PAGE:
What is qualitative market research?
Qualitative market research is primarily used as exploratory or discovery research, during the development of new brands, products, services, communications or packaging.
It is also used in psychographics studies, assessments of the consumer's System 1 versus System 2 decision-making processes, and for projects focussing on customer experience analysis and optimisation.
Qualitative research is unstructured or semi-structured, most often based on a discussion guide or task list.
Focus groups and depth interviews are probably the best-known methods of qualitative research, but many other forms also exist.
Qualitative research studies are sometimes augmented with semiotics or behavioural economics exercises.
What is the purpose of qualitative research?
The purpose of qualitative research is typically to provide contextual understanding, by identifying and exploring the relevant thoughts, feelings, and behaviours of the target audience.
When qualitative research is used in an exploratory capacity, it is likely to be commissioned at the project’s outset, in order to provide marketers with the vital customer insights they need to create initial (brand, product, communications, packaging…) concepts or hypotheses.
If it is commissioned at a later stage in the project, its role is often to evaluate and refine concepts or hypotheses that have already been developed.
Why is qualitative research so important?
In many ways, qualitative research is actually more important now than its ever been and that’s because most markets are more competitive than at any time previously, with more and more brands competing for static numbers of consumers.
At the same time, expectancy has never been greater, with both B2C and B2B customers expecting their brands to demonstrate total customer understanding– in everything they do and say.
Without qualitative research most brands will simply not be able to achieve the level of customer closeness and competitive advantage that is required to be successful in today's market place.
Qualitative versus quantitative research
Qualitative research can either be commissioned on a standalone basis, or in conjunction with quantitative research, which may be required to validate and refine the qual insights, as well as any concept or hypothesis that has been based on them.
Quantification of qualitative results is most often required if major marketing decisions or investments are to be based on the research findings, or if the commissioning organisation wishes to use the research output as part of an application for angel investment or funding.
What types of qualitative research are there?
There are 2 main qualitative research approaches:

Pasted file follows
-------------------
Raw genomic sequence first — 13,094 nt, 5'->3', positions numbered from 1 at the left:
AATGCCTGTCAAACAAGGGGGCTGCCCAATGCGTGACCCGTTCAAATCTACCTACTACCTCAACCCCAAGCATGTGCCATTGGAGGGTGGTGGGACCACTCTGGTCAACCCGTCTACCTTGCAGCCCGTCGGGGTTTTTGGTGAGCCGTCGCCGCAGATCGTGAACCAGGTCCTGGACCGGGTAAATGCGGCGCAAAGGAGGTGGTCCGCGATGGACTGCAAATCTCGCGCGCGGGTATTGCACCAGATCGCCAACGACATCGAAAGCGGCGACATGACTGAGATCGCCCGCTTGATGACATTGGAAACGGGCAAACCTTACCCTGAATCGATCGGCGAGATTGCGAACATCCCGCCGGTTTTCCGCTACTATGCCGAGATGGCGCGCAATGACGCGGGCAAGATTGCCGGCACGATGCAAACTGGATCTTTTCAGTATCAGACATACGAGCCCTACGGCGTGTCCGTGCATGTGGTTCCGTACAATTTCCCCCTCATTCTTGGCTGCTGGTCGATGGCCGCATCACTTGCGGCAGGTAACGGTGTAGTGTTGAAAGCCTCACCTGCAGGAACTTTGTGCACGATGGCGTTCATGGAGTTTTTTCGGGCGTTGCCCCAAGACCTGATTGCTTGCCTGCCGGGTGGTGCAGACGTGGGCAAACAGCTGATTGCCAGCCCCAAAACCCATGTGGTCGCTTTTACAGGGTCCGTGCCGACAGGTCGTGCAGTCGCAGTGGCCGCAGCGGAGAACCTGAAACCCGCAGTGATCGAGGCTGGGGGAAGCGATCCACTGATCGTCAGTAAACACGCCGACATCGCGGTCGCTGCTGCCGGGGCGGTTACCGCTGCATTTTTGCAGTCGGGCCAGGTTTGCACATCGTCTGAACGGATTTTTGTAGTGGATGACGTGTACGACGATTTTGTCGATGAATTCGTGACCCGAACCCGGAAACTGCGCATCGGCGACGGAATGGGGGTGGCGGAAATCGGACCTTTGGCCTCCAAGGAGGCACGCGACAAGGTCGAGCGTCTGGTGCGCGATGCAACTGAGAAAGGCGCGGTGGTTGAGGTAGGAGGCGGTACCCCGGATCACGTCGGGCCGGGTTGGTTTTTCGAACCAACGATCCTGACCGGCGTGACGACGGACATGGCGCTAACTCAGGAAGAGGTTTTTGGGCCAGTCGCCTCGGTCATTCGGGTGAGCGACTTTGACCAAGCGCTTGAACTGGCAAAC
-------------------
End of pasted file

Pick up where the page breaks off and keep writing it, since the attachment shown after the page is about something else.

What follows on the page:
face to face qualitative (e.g. focus groups, depth interviews, co-creation workshops)
online qualitative (e.g. online communities and bulletin boards, diaries and event video capture)
But there are two further approaches that can also be included under the qualitative research umbrella.
neuromarketing (e.g. eye-tracking, facial coding)
ethnography (either observed or accompanied)
Face-to-face versus online qualitative research
The research agency you commission will be able to explain exactly why face-to-face is more appropriate for your project than online (or vice-a-versa), but in brief:
Face-to-face qualitative research is more appropriate for detailed exploration of subject matter, for subject matter is sensitive in nature or for creative development projects, where respondents work together to achieve broad consensus on key issues and opportunities.
Online qualitative research is more relevant when the research event needs to take place over a period of days, when there is a significant volume of stimulus material to be shown and reviewed in depth, or when respondents are required to contribute stimulus of their own in digital format. It may also more appropriate if larger numbers of respondents are required.
Who should use qualitative research?
Qualitative research is equally as appropriate for SMEs and start-ups as it is for global brands.
Most of the larger businesses that we work with use qualitative research on an ongoing basis. They know how to get real value out of it – and the agencies that provide it.
However, this is often not the case with start-ups and SMEs. For them, the benefits of qualitative research are often unknown.
However, qualitative research can actually be more important for smaller businesses – and they can also benefit disproportionately from it, as they seek to establish their brands and grow.
This is because qual will typically provide them with a type and level of customer understanding that many of their competitors will not have access to.